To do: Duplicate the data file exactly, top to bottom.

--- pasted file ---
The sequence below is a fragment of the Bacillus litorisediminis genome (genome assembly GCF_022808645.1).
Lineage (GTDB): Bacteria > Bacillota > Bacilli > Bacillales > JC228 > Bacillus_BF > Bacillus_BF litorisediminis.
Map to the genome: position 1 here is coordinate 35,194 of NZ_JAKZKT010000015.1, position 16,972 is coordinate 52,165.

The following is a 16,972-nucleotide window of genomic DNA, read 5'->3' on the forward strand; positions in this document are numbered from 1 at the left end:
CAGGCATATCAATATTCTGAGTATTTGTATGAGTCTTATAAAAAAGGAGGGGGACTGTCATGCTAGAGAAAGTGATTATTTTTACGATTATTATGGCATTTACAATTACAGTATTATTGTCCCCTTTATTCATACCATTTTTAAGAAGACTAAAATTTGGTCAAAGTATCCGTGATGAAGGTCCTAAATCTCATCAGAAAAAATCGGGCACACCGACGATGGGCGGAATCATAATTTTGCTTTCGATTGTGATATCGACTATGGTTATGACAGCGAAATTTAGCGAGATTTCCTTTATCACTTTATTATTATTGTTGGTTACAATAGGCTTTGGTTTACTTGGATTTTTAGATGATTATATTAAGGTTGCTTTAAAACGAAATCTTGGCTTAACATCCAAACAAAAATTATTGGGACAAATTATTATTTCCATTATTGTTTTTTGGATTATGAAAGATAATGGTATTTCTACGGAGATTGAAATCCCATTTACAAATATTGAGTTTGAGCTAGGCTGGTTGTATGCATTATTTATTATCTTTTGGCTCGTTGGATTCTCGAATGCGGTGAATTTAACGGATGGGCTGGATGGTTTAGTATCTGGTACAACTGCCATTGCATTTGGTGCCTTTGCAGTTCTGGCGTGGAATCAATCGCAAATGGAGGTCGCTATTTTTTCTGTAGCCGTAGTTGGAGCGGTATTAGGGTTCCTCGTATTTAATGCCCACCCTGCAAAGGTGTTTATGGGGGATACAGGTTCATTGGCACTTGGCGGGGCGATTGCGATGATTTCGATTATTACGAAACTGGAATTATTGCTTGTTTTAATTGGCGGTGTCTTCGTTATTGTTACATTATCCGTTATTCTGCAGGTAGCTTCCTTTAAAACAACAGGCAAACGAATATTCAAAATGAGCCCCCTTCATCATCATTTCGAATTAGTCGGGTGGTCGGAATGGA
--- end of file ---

The sequence below is a fragment of the Bacillus litorisediminis genome (genome assembly GCF_022808645.1).
Lineage (GTDB): Bacteria > Bacillota > Bacilli > Bacillales > JC228 > Bacillus_BF > Bacillus_BF litorisediminis.
Map to the genome: position 1 here is coordinate 35,194 of NZ_JAKZKT010000015.1, position 16,972 is coordinate 52,165.

The following is a 16,972-nucleotide window of genomic DNA, read 5'->3' on the forward strand; positions in this document are numbered from 1 at the left end:
CAGGCATATCAATATTCTGAGTATTTGTATGAGTCTTATAAAAAAGGAGGGGGACTGTCATGCTAGAGAAAGTGATTATTTTTACGATTATTATGGCATTTACAATTACAGTATTATTGTCCCCTTTATTCATACCATTTTTAAGAAGACTAAAATTTGGTCAAAGTATCCGTGATGAAGGTCCTAAATCTCATCAGAAAAAATCGGGCACACCGACGATGGGCGGAATCATAATTTTGCTTTCGATTGTGATATCGACTATGGTTATGACAGCGAAATTTAGCGAGATTTCCTTTATCACTTTATTATTATTGTTGGTTACAATAGGCTTTGGTTTACTTGGATTTTTAGATGATTATATTAAGGTTGCTTTAAAACGAAATCTTGGCTTAACATCCAAACAAAAATTATTGGGACAAATTATTATTTCCATTATTGTTTTTTGGATTATGAAAGATAATGGTATTTCTACGGAGATTGAAATCCCATTTACAAATATTGAGTTTGAGCTAGGCTGGTTGTATGCATTATTTATTATCTTTTGGCTCGTTGGATTCTCGAATGCGGTGAATTTAACGGATGGGCTGGATGGTTTAGTATCTGGTACAACTGCCATTGCATTTGGTGCCTTTGCAGTTCTGGCGTGGAATCAATCGCAAATGGAGGTCGCTATTTTTTCTGTAGCCGTAGTTGGAGCGGTATTAGGGTTCCTCGTATTTAATGCCCACCCTGCAAAGGTGTTTATGGGGGATACAGGTTCATTGGCACTTGGCGGGGCGATTGCGATGATTTCGATTATTACGAAACTGGAATTATTGCTTGTTTTAATTGGCGGTGTCTTCGTTATTGTTACATTATCCGTTATTCTGCAGGTAGCTTCCTTTAAAACAACAGGCAAACGAATATTCAAAATGAGCCCCCTTCATCATCATTTCGAATTAGTCGGGTGGTCGGAATGGA